When it comes to humor, the Brits exhibit great contrast: highbrow and lowbrow with not a lot of brow in between. The same country that gave us Monty Python also produced Benny Hill. In the venerable tradition of sex farces, there's Shakespeare (damsel falls for donkey in "A Midsummer Night's Dream"), and then there's Ray Cooney.
In the current climate of economic gloom, generating two hours of carefree comedy may be considered heroic. Some might regard it as public service for the Engeman Theater to offer trifles such as Cooney's "Run for Your Wife." Director BT McNicholl, who previously polished his farce credentials at the Engeman with "Lend Me a Tenor" and "The Foreigner," extracts a few laughs in this torrent of double takes and double entendres.
Playing the role author-director Cooney reserved for himself, John Patrick Hayden strikes a deceptively ordinary pose for a working man with two wives. John Smith is a London cabdriver with a Mrs. Smith in each of two adjoining police districts. He keeps each wife in blissful ignorance of the other by juggling irregular hours while sharing beds in two flats, presented side by side on Court Watson's sunny, reverse-image set.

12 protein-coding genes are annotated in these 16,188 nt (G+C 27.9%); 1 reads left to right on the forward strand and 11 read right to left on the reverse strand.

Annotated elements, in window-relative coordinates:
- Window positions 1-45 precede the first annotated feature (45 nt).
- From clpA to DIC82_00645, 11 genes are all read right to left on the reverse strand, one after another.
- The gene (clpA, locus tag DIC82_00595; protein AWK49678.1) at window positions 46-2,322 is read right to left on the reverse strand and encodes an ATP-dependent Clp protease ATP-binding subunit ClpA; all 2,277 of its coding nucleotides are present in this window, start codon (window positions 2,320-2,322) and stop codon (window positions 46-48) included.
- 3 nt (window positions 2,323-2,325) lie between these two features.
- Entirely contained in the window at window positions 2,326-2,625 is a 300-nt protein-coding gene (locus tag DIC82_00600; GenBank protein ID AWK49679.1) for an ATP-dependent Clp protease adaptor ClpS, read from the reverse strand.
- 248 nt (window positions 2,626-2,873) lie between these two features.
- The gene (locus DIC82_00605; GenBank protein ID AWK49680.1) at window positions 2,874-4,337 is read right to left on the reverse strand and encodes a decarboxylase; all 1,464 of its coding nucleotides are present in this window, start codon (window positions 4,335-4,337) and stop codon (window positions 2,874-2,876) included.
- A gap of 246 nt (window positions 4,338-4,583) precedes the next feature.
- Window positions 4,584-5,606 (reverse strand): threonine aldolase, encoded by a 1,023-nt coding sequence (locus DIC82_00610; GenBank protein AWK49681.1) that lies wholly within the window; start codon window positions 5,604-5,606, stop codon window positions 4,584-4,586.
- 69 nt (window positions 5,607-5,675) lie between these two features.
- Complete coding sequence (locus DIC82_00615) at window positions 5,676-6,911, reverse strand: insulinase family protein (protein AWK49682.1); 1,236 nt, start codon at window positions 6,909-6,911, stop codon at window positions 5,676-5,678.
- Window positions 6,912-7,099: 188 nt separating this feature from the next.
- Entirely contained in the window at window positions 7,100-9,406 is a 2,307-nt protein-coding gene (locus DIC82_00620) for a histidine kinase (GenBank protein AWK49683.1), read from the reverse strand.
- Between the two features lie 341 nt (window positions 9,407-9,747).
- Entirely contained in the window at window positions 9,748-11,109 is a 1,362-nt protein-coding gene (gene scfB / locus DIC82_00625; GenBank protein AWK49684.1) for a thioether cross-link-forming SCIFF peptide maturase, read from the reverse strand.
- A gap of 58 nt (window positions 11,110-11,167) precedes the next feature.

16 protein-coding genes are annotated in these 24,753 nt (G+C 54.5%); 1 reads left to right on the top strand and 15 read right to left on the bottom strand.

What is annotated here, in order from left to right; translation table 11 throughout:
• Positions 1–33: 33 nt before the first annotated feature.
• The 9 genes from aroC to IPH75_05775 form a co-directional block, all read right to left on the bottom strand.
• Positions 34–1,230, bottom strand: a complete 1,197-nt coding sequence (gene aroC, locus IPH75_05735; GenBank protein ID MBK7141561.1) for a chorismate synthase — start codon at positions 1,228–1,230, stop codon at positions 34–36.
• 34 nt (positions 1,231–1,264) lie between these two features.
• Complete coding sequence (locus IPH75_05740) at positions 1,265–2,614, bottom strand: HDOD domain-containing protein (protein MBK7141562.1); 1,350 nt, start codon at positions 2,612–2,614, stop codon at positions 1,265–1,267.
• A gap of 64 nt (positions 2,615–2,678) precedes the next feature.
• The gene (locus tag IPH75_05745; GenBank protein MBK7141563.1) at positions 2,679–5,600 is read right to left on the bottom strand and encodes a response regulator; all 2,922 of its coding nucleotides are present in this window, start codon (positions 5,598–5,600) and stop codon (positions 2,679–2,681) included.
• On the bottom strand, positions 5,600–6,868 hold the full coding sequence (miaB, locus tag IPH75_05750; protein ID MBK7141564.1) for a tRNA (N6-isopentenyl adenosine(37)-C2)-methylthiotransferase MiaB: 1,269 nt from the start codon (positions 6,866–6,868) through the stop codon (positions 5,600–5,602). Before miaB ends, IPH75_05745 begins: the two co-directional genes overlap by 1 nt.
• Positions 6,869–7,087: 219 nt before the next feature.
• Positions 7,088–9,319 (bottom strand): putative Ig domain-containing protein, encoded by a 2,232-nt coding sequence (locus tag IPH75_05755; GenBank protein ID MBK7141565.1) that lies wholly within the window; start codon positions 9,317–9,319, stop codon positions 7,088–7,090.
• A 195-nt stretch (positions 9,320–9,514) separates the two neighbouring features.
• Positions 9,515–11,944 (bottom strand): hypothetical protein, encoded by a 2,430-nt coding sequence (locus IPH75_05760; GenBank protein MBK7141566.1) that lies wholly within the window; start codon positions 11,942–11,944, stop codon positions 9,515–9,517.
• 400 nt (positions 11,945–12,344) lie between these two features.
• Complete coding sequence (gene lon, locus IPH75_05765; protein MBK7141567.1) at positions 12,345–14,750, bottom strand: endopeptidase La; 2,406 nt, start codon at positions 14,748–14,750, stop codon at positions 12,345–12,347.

Smith's meticulous "shed-yule" unravels when he comes home after an altercation that leaves him bandaged and bewildered. But which home? Det. Sgt. Troughton (Doug Stender) wonders why he gave one address at the hospital and another to police on the scene.
Meanwhile, the other Mrs. Smith reports her husband missing and Det. Sgt. Porterhouse (John Little) arrives to investigate. Throw in a layabout neighbor (David Rossmer) at one residence and a fey gay (Stuart Marland) at the other and you have the makings of a slam-bang, slamming-door farce. The Mrs. Smiths (Laura Shoop and Audra Wahhab) are gullible, hysterical and indignant when appropriate. And the lines are delivered just so.
Yes, we caught ourselves laughing at a few: gay stereotypes, cop stereotypes and, of course, dumb-blonde stereotypes. You know the barrel has been scraped when one of the punch lines is, "I'm just being the good fairy."
What, no pie in the face?
WHAT "Run for Your Wife," a farce by Ray
WHEN | WHERE 8 p.m. Thursdays through Saturdays, also 3 p.m. Saturdays and 2 p.m. Sundays, through Feb. 21, at the John W. Engeman Theater at Northport, 250 Main St.
INFO $50; engemantheater .com, 631-261-2900